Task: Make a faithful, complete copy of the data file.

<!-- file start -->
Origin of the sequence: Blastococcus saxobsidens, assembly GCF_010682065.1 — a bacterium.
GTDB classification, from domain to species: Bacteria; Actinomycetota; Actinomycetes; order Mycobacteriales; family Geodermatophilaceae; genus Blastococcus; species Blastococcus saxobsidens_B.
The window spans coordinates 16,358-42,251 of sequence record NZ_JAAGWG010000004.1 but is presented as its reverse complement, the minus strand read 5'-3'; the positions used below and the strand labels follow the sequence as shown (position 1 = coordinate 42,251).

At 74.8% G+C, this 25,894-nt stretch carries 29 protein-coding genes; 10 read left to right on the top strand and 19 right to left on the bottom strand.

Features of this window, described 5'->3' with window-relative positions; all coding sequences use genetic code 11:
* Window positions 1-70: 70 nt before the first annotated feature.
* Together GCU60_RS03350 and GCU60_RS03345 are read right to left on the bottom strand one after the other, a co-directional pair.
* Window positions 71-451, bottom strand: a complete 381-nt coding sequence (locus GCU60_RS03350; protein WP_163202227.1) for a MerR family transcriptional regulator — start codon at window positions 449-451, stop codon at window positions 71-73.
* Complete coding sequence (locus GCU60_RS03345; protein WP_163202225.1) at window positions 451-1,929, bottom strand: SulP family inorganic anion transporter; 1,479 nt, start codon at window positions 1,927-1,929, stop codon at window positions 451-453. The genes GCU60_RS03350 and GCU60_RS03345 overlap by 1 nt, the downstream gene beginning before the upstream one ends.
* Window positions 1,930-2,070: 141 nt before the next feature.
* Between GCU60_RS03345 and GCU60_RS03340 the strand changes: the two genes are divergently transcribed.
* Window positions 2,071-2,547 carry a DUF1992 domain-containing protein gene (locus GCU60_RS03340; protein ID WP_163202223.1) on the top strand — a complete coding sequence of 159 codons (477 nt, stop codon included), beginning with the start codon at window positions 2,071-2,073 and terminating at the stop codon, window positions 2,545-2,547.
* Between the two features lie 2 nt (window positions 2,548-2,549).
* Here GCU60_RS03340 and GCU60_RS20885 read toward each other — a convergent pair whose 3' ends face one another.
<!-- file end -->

Origin of the sequence: Blastococcus saxobsidens, assembly GCF_010682065.1 — a bacterium.
GTDB classification, from domain to species: Bacteria; Actinomycetota; Actinomycetes; order Mycobacteriales; family Geodermatophilaceae; genus Blastococcus; species Blastococcus saxobsidens_B.
The window spans coordinates 16,358-42,251 of sequence record NZ_JAAGWG010000004.1 but is presented as its reverse complement, the minus strand read 5'-3'; the positions used below and the strand labels follow the sequence as shown (position 1 = coordinate 42,251).

At 74.8% G+C, this 25,894-nt stretch carries 29 protein-coding genes; 10 read left to right on the top strand and 19 right to left on the bottom strand.

Features of this window, described 5'->3' with window-relative positions; all coding sequences use genetic code 11:
* Window positions 1-70: 70 nt before the first annotated feature.
* Together GCU60_RS03350 and GCU60_RS03345 are read right to left on the bottom strand one after the other, a co-directional pair.
* Window positions 71-451, bottom strand: a complete 381-nt coding sequence (locus GCU60_RS03350; protein WP_163202227.1) for a MerR family transcriptional regulator — start codon at window positions 449-451, stop codon at window positions 71-73.
* Complete coding sequence (locus GCU60_RS03345; protein WP_163202225.1) at window positions 451-1,929, bottom strand: SulP family inorganic anion transporter; 1,479 nt, start codon at window positions 1,927-1,929, stop codon at window positions 451-453. The genes GCU60_RS03350 and GCU60_RS03345 overlap by 1 nt, the downstream gene beginning before the upstream one ends.
* Window positions 1,930-2,070: 141 nt before the next feature.
* Between GCU60_RS03345 and GCU60_RS03340 the strand changes: the two genes are divergently transcribed.
* Window positions 2,071-2,547 carry a DUF1992 domain-containing protein gene (locus GCU60_RS03340; protein ID WP_163202223.1) on the top strand — a complete coding sequence of 159 codons (477 nt, stop codon included), beginning with the start codon at window positions 2,071-2,073 and terminating at the stop codon, window positions 2,545-2,547.
* Between the two features lie 2 nt (window positions 2,548-2,549).
* Here GCU60_RS03340 and GCU60_RS20885 read toward each other — a convergent pair whose 3' ends face one another.